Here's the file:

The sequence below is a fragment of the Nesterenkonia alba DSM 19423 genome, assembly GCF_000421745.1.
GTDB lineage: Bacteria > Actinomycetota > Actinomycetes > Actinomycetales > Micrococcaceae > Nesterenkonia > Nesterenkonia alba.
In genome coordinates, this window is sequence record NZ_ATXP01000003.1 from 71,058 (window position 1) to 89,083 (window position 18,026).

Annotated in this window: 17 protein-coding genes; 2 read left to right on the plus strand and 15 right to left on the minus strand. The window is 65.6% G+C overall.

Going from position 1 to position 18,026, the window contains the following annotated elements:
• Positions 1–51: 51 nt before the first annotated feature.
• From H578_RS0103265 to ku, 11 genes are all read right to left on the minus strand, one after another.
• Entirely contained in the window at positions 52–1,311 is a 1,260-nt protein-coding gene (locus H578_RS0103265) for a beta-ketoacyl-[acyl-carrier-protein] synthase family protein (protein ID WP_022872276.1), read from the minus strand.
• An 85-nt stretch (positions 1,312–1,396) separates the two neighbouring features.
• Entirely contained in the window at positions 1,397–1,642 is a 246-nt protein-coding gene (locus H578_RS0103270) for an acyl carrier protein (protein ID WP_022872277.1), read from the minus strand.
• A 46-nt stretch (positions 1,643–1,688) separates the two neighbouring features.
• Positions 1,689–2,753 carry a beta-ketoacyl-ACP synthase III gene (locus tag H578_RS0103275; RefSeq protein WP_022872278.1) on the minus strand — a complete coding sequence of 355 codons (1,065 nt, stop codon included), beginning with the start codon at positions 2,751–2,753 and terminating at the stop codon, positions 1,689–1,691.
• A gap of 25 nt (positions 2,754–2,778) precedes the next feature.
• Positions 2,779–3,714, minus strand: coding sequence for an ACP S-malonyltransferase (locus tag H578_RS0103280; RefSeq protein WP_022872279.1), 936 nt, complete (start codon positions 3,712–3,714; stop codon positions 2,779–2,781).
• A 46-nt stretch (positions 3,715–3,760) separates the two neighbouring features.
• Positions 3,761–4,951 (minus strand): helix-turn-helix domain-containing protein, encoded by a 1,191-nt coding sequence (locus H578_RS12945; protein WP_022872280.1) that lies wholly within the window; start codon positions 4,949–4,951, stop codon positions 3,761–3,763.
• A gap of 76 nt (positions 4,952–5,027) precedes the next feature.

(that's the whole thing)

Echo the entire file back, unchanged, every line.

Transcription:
The sequence below is a fragment of the Nesterenkonia alba DSM 19423 genome, assembly GCF_000421745.1.
GTDB lineage: Bacteria > Actinomycetota > Actinomycetes > Actinomycetales > Micrococcaceae > Nesterenkonia > Nesterenkonia alba.
In genome coordinates, this window is sequence record NZ_ATXP01000003.1 from 71,058 (window position 1) to 89,083 (window position 18,026).

Annotated in this window: 17 protein-coding genes; 2 read left to right on the plus strand and 15 right to left on the minus strand. The window is 65.6% G+C overall.

Going from position 1 to position 18,026, the window contains the following annotated elements:
• Positions 1–51: 51 nt before the first annotated feature.
• From H578_RS0103265 to ku, 11 genes are all read right to left on the minus strand, one after another.
• Entirely contained in the window at positions 52–1,311 is a 1,260-nt protein-coding gene (locus H578_RS0103265) for a beta-ketoacyl-[acyl-carrier-protein] synthase family protein (protein ID WP_022872276.1), read from the minus strand.
• An 85-nt stretch (positions 1,312–1,396) separates the two neighbouring features.
• Entirely contained in the window at positions 1,397–1,642 is a 246-nt protein-coding gene (locus H578_RS0103270) for an acyl carrier protein (protein ID WP_022872277.1), read from the minus strand.
• A 46-nt stretch (positions 1,643–1,688) separates the two neighbouring features.
• Positions 1,689–2,753 carry a beta-ketoacyl-ACP synthase III gene (locus tag H578_RS0103275; RefSeq protein WP_022872278.1) on the minus strand — a complete coding sequence of 355 codons (1,065 nt, stop codon included), beginning with the start codon at positions 2,751–2,753 and terminating at the stop codon, positions 1,689–1,691.
• A gap of 25 nt (positions 2,754–2,778) precedes the next feature.
• Positions 2,779–3,714, minus strand: coding sequence for an ACP S-malonyltransferase (locus tag H578_RS0103280; RefSeq protein WP_022872279.1), 936 nt, complete (start codon positions 3,712–3,714; stop codon positions 2,779–2,781).
• A 46-nt stretch (positions 3,715–3,760) separates the two neighbouring features.
• Positions 3,761–4,951 (minus strand): helix-turn-helix domain-containing protein, encoded by a 1,191-nt coding sequence (locus H578_RS12945; protein WP_022872280.1) that lies wholly within the window; start codon positions 4,949–4,951, stop codon positions 3,761–3,763.
• A gap of 76 nt (positions 4,952–5,027) precedes the next feature.